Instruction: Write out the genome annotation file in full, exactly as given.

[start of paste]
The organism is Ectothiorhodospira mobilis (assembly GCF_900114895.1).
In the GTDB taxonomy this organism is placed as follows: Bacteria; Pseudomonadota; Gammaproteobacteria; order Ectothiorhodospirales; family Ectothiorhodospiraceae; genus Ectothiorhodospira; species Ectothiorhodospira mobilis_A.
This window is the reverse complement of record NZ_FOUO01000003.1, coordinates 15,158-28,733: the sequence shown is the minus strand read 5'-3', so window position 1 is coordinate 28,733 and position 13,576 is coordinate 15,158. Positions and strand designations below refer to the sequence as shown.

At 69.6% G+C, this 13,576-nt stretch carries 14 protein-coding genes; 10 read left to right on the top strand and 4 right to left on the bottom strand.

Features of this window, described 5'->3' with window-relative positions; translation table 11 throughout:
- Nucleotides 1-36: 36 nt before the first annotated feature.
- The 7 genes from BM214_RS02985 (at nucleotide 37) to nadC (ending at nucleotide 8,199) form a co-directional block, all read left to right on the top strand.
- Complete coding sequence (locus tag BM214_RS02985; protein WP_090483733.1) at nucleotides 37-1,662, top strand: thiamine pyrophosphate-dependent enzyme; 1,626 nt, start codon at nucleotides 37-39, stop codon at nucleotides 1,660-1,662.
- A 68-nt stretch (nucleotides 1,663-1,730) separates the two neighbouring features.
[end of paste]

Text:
The organism is Ectothiorhodospira mobilis (assembly GCF_900114895.1).
In the GTDB taxonomy this organism is placed as follows: Bacteria; Pseudomonadota; Gammaproteobacteria; order Ectothiorhodospirales; family Ectothiorhodospiraceae; genus Ectothiorhodospira; species Ectothiorhodospira mobilis_A.
This window is the reverse complement of record NZ_FOUO01000003.1, coordinates 15,158-28,733: the sequence shown is the minus strand read 5'-3', so window position 1 is coordinate 28,733 and position 13,576 is coordinate 15,158. Positions and strand designations below refer to the sequence as shown.

At 69.6% G+C, this 13,576-nt stretch carries 14 protein-coding genes; 10 read left to right on the top strand and 4 right to left on the bottom strand.

Features of this window, described 5'->3' with window-relative positions; translation table 11 throughout:
- Nucleotides 1-36: 36 nt before the first annotated feature.
- The 7 genes from BM214_RS02985 (at nucleotide 37) to nadC (ending at nucleotide 8,199) form a co-directional block, all read left to right on the top strand.
- Complete coding sequence (locus tag BM214_RS02985; protein WP_090483733.1) at nucleotides 37-1,662, top strand: thiamine pyrophosphate-dependent enzyme; 1,626 nt, start codon at nucleotides 37-39, stop codon at nucleotides 1,660-1,662.
- A 68-nt stretch (nucleotides 1,663-1,730) separates the two neighbouring features.